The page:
For health providers

For health providers

Australian Cancer Survivorship Centre

Australian Cancer Survivorship Centre The Australian Cancer Survivorship Centre provides expertise in survivorship care, information, support and education. Its purpose is to support and enable optimal survivorship care.

Australian Commission on Safety and Quality in Health Care

The Australian Commission on Safety and Quality in Health Care has developed a guide for clinicians containing evidence-based strategies to support clinicians to understand and fulfil their responsibilities to cancer patients.

This guide is particularly relevant to Steps 3 to 6 of the optimal care pathway. The guide is titled NSQHS Standards user guide for medication management in cancer care for clinicians

Cancer Australia

Information for health providers including guidelines, cancer learnings, cancer guides, reports, resources, videos, posters and pamphlets.

Cancer Council Australia

Information on prevention, research, treatment and support provided by Australia’s peak independent cancer authority.

CanEAT pathway

A guide to optimal cancer nutrition for people with cancer, carers and health professionals.


A clinical information resource providing health professionals with current evidence-based, peer-maintained, best practice cancer treatment protocols and information relevant to the Australian clinical environment.

National Aboriginal Community Controlled Health Organisation

The National Aboriginal Community Controlled Health Organisation (NACCHO) is the national leadership body for Aboriginal and Torres Strait Islander health in Australia. NACCHO provides advice and guidance to the Australian

Government on policy and budget matters and advocates for community-developed solutions that contribute to the quality of life and improved health outcomes for Aboriginal and Torres Strait Islander people.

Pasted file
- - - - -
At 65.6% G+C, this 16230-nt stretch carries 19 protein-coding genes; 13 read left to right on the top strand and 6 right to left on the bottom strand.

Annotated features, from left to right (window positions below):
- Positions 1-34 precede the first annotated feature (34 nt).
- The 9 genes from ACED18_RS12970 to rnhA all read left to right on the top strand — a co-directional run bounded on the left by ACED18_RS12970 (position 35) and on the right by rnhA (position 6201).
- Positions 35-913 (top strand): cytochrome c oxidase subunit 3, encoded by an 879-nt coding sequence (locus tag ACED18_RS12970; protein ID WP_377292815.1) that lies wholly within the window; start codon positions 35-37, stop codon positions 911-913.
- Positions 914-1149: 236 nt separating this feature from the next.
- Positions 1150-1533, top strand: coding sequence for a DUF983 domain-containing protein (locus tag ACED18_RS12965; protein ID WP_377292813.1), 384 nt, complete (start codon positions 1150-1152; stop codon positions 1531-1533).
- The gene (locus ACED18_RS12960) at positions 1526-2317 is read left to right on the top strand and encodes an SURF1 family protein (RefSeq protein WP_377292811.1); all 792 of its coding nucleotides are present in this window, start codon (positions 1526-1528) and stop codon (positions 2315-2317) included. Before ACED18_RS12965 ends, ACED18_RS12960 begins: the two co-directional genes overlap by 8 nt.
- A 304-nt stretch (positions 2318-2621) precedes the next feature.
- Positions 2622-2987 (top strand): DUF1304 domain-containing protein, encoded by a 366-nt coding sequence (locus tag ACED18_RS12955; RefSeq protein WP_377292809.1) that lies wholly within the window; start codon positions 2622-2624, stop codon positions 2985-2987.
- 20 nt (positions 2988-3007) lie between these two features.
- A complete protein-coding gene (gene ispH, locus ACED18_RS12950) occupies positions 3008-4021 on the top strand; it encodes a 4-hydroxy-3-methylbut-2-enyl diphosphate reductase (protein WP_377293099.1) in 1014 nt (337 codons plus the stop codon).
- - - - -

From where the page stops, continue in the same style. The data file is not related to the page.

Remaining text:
National Health and Medical Research Council

Information on clinical practice guidelines, cancer prevention and treatment.

National consensus statement: essential elements for safe and high- quality paediatric end-of-life care

Produced by the Australian Commission on Safety and Quality in Health Care, the consensus statement  describes the elements that are essential for delivering safe and high-quality end-of-life care to children in acute care settings in Australia.

Optimal care pathway for adolescents and young adults with cancer

At the time of publication, a population based optimal care pathway for adolescents and young adults with cancer was under development. This resource provides a tool to help guide system safety and responsiveness to the unique needs of adolescents and young adults diagnosed with cancer and improve outcomes and experience. It can be used in conjunction with the optimal care pathway for each cancer type.

Quality of Care Collaborative Australia The QuoCCA project delivers paediatric palliative care education to health professionals in urban,

rural, regional and remote areas who may care

for children and young people with palliative and end-of-life care needs.

Thinking ahead framework

The Thinking ahead framework helps plan ahead for interventions that reflect the preferences of the child and their family and the recommendations of the treating team in the event of an acute deterioration.

  • Telephone: (03) 9345 5522
  • Website

Youth Cancer Service

Youth Cancer Services are hospital-based multidisciplinary teams providing care and support for 15–25-year-olds with cancer. There are five Youth Cancer Service lead sites across Australia linked to a network of more than 25 hospitals.

Youth Cancer Services teams conduct outreach and secondary consultations with their colleagues across the health system to support best practice care of young cancer patients, regardless of treatment setting.

Each state/territory adapts this coordinated, multidisciplinary model of care to align with local needs, network structures, local frameworks and broader adult and paediatric service models.

Integration with primary and community-based care is critical both in facilitating referrals into Youth Cancer Service teams and ensuring continuity of care post-treatment.

The overall program is coordinated at the national level by Canteen. This facilitates a consistent national approach to youth cancer care and drives critical national initiatives, including professional development, national data collection and research, improved access to clinical trials and the development and implementation of national guidelines.

Importantly, young people with cancer and their families are engaged and consulted at all stages of development, implementation and delivery of the Youth Cancer Services program to ensure optimal outcomes for young Australian cancer patients (Canteen Australia 2017, p. 8).